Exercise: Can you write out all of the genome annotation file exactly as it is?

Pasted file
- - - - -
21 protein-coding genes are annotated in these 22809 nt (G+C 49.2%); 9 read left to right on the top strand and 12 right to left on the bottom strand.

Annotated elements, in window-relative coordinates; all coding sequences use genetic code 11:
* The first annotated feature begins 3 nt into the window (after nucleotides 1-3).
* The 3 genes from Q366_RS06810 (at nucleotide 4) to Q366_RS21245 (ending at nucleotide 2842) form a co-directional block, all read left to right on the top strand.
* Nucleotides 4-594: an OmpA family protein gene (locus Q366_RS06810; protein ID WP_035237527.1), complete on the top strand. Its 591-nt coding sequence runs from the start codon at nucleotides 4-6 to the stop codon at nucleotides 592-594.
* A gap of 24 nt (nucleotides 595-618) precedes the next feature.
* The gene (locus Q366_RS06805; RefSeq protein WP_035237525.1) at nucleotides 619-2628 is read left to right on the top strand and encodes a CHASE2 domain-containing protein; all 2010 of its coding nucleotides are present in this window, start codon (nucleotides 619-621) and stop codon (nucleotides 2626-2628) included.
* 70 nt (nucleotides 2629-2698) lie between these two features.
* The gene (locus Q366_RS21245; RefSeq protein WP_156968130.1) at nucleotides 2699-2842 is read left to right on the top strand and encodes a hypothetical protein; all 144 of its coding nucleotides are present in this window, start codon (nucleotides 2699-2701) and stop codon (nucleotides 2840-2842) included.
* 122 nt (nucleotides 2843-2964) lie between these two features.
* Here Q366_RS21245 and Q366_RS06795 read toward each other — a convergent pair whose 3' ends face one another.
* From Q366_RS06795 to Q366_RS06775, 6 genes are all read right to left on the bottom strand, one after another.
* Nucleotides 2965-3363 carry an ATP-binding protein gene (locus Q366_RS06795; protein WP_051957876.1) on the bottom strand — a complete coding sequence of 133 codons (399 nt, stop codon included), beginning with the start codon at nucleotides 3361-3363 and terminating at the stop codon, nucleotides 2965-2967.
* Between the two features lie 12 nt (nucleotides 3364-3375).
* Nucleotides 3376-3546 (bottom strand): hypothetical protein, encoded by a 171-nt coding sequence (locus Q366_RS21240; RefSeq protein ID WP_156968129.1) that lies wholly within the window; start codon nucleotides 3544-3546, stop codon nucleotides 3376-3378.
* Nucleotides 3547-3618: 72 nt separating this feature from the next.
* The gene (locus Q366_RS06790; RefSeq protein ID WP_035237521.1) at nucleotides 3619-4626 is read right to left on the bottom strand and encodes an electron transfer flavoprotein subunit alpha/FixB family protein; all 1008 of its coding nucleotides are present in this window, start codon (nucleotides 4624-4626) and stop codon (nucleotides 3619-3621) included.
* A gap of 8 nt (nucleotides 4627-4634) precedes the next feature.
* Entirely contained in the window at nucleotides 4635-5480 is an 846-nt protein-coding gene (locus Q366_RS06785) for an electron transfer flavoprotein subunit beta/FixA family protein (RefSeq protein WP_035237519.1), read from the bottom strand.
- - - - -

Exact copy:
21 protein-coding genes are annotated in these 22809 nt (G+C 49.2%); 9 read left to right on the top strand and 12 right to left on the bottom strand.

Annotated elements, in window-relative coordinates; all coding sequences use genetic code 11:
* The first annotated feature begins 3 nt into the window (after nucleotides 1-3).
* The 3 genes from Q366_RS06810 (at nucleotide 4) to Q366_RS21245 (ending at nucleotide 2842) form a co-directional block, all read left to right on the top strand.
* Nucleotides 4-594: an OmpA family protein gene (locus Q366_RS06810; protein ID WP_035237527.1), complete on the top strand. Its 591-nt coding sequence runs from the start codon at nucleotides 4-6 to the stop codon at nucleotides 592-594.
* A gap of 24 nt (nucleotides 595-618) precedes the next feature.
* The gene (locus Q366_RS06805; RefSeq protein WP_035237525.1) at nucleotides 619-2628 is read left to right on the top strand and encodes a CHASE2 domain-containing protein; all 2010 of its coding nucleotides are present in this window, start codon (nucleotides 619-621) and stop codon (nucleotides 2626-2628) included.
* 70 nt (nucleotides 2629-2698) lie between these two features.
* The gene (locus Q366_RS21245; RefSeq protein WP_156968130.1) at nucleotides 2699-2842 is read left to right on the top strand and encodes a hypothetical protein; all 144 of its coding nucleotides are present in this window, start codon (nucleotides 2699-2701) and stop codon (nucleotides 2840-2842) included.
* 122 nt (nucleotides 2843-2964) lie between these two features.
* Here Q366_RS21245 and Q366_RS06795 read toward each other — a convergent pair whose 3' ends face one another.
* From Q366_RS06795 to Q366_RS06775, 6 genes are all read right to left on the bottom strand, one after another.
* Nucleotides 2965-3363 carry an ATP-binding protein gene (locus Q366_RS06795; protein WP_051957876.1) on the bottom strand — a complete coding sequence of 133 codons (399 nt, stop codon included), beginning with the start codon at nucleotides 3361-3363 and terminating at the stop codon, nucleotides 2965-2967.
* Between the two features lie 12 nt (nucleotides 3364-3375).
* Nucleotides 3376-3546 (bottom strand): hypothetical protein, encoded by a 171-nt coding sequence (locus Q366_RS21240; RefSeq protein ID WP_156968129.1) that lies wholly within the window; start codon nucleotides 3544-3546, stop codon nucleotides 3376-3378.
* Nucleotides 3547-3618: 72 nt separating this feature from the next.
* The gene (locus Q366_RS06790; RefSeq protein ID WP_035237521.1) at nucleotides 3619-4626 is read right to left on the bottom strand and encodes an electron transfer flavoprotein subunit alpha/FixB family protein; all 1008 of its coding nucleotides are present in this window, start codon (nucleotides 4624-4626) and stop codon (nucleotides 3619-3621) included.
* A gap of 8 nt (nucleotides 4627-4634) precedes the next feature.
* Entirely contained in the window at nucleotides 4635-5480 is an 846-nt protein-coding gene (locus Q366_RS06785) for an electron transfer flavoprotein subunit beta/FixA family protein (RefSeq protein WP_035237519.1), read from the bottom strand.